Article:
<< preface

this blog is nina wenhart's collection of resources on the various histories of new media art. it consists mainly of non or very little edited material i found flaneuring on the net, sometimes with my own annotations and comments, sometimes it's also textparts i retyped from books that are out of print.

it is also meant to be an additional resource of information and recommended reading for my students of the prehystories of new media class that i teach at the school of the art institute of chicago in fall 2008.

the focus is on the time period from the beginning of the 20th century up to today.

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2008-06-25

>> William Fetter, Boeing computer graphics, 1964






















Jasia Reichardt in "The Computer in Art":
"One of the first exponents of computer graphics was William Fetter of the Boeing Company, for whom the medium represented from the very beginning, a new stage in the art of visual communication."

W.Fetter: 'The techniques of typesetting and the photomechanical processes fulfill the role of translating thought into visual form. Computer graphics represent a further stage in this process involving the skills of a designer, programmer, and an animation specialist. In this latest step, however, there is less scope for ambiguity because the information must be communicated descriptively and accurately. There are three important stages which have to be considered in making computer graphics: first come the communicator who has an idea or message to communicate; second, the communication specialist who decides on the best ways to solve the problems - for instance, whether it should be done graphically, verbally or as a combination of both; third, the computer specialist who selects the equipment and interprets the problem so that it can be dealt with by the computer. It frequently happens, of course, that the communicator, the communication specialist and the computer specialist are one and the same person.'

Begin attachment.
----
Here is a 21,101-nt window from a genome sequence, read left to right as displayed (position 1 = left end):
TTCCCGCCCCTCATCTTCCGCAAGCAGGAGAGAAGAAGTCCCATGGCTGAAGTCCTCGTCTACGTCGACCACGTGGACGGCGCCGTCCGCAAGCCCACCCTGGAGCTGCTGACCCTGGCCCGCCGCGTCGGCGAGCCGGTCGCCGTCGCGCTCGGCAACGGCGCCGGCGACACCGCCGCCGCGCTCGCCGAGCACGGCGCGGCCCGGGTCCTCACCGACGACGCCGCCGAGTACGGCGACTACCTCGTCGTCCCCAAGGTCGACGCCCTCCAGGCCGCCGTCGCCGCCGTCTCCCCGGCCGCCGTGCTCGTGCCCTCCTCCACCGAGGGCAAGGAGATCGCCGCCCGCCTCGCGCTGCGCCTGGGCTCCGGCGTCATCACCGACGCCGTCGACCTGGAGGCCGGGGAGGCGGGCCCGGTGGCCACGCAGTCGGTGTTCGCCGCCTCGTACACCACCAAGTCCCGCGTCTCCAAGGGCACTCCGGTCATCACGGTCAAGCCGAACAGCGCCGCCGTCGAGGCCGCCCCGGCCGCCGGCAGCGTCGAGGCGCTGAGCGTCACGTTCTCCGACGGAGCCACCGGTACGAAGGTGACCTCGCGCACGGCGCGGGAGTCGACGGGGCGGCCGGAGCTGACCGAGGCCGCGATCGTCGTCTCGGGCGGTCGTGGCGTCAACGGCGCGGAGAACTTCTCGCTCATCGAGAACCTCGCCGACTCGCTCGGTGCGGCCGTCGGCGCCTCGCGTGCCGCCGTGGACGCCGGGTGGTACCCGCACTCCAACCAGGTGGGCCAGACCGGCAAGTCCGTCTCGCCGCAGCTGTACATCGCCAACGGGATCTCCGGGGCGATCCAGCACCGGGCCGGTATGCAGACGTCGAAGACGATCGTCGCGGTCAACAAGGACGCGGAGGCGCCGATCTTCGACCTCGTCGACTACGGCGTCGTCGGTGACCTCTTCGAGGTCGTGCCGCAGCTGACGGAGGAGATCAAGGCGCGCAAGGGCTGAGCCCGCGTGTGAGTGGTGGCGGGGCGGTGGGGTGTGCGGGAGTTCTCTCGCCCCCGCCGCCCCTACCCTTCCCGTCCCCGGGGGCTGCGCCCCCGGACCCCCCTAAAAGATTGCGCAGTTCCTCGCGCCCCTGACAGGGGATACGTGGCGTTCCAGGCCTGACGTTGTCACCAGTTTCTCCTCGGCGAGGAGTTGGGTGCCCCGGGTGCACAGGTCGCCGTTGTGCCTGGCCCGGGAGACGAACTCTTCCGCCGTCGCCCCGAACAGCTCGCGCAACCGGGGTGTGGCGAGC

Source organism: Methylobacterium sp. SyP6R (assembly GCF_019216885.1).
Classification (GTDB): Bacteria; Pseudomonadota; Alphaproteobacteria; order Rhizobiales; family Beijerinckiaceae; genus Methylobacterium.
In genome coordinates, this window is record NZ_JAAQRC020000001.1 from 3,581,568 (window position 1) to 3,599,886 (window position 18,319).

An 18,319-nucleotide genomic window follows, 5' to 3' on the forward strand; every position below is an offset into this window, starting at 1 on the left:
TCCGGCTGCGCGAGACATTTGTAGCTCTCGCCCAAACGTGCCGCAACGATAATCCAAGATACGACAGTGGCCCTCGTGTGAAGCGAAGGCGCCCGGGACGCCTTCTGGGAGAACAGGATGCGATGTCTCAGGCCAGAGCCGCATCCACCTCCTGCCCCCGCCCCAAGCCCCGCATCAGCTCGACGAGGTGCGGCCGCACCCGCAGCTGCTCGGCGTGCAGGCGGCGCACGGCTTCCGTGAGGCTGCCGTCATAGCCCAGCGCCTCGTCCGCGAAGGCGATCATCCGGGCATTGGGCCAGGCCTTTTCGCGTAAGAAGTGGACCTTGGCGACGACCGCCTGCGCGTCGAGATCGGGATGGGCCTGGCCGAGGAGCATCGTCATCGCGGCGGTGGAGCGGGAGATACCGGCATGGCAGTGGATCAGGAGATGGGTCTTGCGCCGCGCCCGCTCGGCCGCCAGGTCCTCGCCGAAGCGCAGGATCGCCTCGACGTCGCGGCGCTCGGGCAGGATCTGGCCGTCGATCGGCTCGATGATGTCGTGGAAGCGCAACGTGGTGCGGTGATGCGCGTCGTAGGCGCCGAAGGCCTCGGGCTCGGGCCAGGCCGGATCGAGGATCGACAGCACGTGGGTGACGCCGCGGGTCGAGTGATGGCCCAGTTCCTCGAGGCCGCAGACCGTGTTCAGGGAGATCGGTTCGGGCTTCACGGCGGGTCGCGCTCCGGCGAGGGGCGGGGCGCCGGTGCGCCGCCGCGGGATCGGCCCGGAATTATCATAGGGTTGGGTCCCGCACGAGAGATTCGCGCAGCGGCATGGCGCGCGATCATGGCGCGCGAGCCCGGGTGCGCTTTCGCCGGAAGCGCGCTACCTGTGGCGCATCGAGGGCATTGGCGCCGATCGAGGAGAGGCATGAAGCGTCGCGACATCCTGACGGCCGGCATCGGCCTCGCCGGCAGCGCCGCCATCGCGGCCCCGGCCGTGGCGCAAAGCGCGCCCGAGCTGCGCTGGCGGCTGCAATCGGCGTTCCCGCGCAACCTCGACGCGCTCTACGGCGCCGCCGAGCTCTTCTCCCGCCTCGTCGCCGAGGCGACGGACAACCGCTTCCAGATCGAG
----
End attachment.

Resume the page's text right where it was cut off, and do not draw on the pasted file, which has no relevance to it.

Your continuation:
"The Boeing Company, which first coined the term "computer graphics" in 1960, have used them since to stimulate [hic!] andings on the runway and to determine the possible movements of a pilot sitting in the cockpit. [...] Computer-animated films were also made for testing instruments in the cockpit and showing the pilot appropriate views of part of the ground ahead of the aeroplane by means of a television screen."

--> simulation
--> Boeing, 1960, computer graphics
--> communication, translation
--> design vs art

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... is a Media Art historian and independent researcher. She is currently writing on "speculative archiving && experimental preservation of Media Art" and graduated from Prof. Oliver Grau's Media Art Histories program at the Danube University in Krems, Austria with a Master Thesis on Descriptive Metadata for Media Arts. For many years, she has been working in the field of archiving/documenting Media Art, recently at the Ludwig Boltzmann Institute for Media.Art.Research and before as the head of the Ars Electronica Futurelab's videostudio, where she created their archives and primarily worked with the archival material. She was teaching the Prehystories of New Media Class at the School of the Art Institute of Chicago (SAIC) and in the Media Art Histories program at the Danube University Krems.